Golden, silver, or clay images of serpents are made and worshiped with flowers and incense. The images are bathed in milk. It is believed that in return, the serpents will ensure that the worshipers are immune from death due to snake bites. In Kerala, serpent worship is common. The temple at Mannarsala in the Kottayam district is particularly noted for the special worship of snakes.

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Teej
Only three teej days are considered auspicious in the annual cycle of tithi-s (360 dates). On aksaya trtiya (akha teej), mass marriage ceremonies are held, whereas the other two teej are observed with day-long fasting and worship of the Goddess Parvati.
Sravani Teej is the most joyful and auspicious day, due to its festive nature. This tithi (date) comes in the midst of the rainy season. Women observe fast, bedeck themselves in colorful dresses and ornaments, enjoy jhula-s (swings), decorate their palms with mehendi, and sing folk songs with gaiety. 
In Gujarat, married women observe a fast called Madhusrava vrata, while in southern India, Svarna Gauri vrata marks the occasion. It is believed, according to Bhavisya Purana, that this day is sukrta trtiya and by observing a vrata (vow), the married women are blessed with good luck, prosperity, happiness, and fulfillment of all desires.
In Jaipur, a royal procession of Teej Mata becomes the attraction of thousands of spectators on this day. Teej Mata is supposed to be the prototype of the Goddess Parvati, who, by performing hard penance, won the love and hand of Shiva on this very day. The procession reminds of her victorious return to the royal palace of her father and her marriage to her fiance.- The Encyclopedia of Hinduism

Teej

Only three teej days are considered auspicious in the annual cycle of tithi-s (360 dates). On aksaya trtiya (akha teej), mass marriage ceremonies are held, whereas the other two teej are observed with day-long fasting and worship of the Goddess Parvati.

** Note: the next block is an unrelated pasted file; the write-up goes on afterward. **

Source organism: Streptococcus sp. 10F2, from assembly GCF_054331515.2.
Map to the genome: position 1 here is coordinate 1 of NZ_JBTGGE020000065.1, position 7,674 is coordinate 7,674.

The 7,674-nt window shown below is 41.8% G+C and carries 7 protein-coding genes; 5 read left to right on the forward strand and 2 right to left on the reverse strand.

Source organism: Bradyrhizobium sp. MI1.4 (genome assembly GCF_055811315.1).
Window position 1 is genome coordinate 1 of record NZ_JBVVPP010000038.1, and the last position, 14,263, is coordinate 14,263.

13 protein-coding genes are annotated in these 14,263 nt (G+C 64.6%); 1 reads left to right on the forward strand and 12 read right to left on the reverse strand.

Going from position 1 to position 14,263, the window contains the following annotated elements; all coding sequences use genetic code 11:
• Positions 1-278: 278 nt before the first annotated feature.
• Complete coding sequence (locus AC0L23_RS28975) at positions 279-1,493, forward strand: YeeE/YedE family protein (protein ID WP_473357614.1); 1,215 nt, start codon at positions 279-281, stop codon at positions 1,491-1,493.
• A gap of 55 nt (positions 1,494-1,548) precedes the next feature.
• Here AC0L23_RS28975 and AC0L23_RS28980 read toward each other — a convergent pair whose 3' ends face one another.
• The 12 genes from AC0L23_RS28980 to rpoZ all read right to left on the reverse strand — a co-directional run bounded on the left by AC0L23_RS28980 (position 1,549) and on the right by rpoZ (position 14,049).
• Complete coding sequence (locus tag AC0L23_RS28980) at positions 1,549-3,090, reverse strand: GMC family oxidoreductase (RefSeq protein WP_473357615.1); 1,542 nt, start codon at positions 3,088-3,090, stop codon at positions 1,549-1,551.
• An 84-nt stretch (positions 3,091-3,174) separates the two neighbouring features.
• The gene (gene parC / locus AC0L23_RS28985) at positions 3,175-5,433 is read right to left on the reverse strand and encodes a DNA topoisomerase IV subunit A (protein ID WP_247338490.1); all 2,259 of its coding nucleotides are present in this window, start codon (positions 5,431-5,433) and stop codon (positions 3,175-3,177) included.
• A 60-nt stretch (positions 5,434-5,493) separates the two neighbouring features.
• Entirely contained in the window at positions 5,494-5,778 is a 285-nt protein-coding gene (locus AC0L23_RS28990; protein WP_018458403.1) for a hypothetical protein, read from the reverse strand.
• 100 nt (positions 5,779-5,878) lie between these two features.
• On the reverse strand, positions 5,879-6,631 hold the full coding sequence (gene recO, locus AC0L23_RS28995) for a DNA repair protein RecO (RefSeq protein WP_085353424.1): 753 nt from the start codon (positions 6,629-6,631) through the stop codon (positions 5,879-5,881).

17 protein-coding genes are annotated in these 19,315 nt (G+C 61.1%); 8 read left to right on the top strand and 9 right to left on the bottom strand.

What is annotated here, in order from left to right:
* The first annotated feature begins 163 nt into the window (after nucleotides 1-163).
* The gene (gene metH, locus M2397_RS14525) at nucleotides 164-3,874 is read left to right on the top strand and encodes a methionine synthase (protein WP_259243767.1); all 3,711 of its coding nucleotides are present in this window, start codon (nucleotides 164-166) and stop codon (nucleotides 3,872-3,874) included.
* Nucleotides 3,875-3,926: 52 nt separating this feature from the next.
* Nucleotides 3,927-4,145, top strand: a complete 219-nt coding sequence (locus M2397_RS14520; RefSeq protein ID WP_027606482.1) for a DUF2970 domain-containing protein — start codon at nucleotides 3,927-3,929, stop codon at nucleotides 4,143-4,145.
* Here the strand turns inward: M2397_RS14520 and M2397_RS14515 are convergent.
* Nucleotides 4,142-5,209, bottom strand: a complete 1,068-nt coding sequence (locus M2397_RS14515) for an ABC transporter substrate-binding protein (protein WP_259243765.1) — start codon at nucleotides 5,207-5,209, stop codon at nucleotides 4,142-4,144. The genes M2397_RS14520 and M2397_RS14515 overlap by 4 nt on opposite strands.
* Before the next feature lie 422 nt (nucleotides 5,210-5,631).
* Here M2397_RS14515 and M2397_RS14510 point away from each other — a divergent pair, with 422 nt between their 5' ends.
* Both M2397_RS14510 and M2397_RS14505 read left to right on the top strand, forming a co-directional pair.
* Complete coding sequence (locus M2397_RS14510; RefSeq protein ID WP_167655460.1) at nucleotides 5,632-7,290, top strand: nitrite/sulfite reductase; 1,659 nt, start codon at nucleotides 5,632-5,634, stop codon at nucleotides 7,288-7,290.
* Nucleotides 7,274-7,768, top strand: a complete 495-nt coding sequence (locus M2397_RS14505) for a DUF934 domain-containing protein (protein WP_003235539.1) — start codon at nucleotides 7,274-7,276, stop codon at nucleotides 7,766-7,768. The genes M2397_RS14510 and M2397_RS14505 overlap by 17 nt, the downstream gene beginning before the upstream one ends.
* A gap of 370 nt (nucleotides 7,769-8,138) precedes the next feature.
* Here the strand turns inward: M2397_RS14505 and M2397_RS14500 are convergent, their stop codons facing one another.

Sravani Teej is the most joyful and auspicious day, due to its festive nature. This tithi (date) comes in the midst of the rainy season. Women observe fast, bedeck themselves in colorful dresses and ornaments, enjoy jhula-s (swings), decorate their palms with mehendi, and sing folk songs with gaiety. 

In Gujarat, married women observe a fast called Madhusrava vrata, while in southern India, Svarna Gauri vrata marks the occasion. It is believed, according to Bhavisya Purana, that this day is sukrta trtiya and by observing a vrata (vow), the married women are blessed with good luck, prosperity, happiness, and fulfillment of all desires.

In Jaipur, a royal procession of Teej Mata becomes the attraction of thousands of spectators on this day. Teej Mata is supposed to be the prototype of the Goddess Parvati, who, by performing hard penance, won the love and hand of Shiva on this very day. The procession reminds of her victorious return to the royal palace of her father and her marriage to her fiance.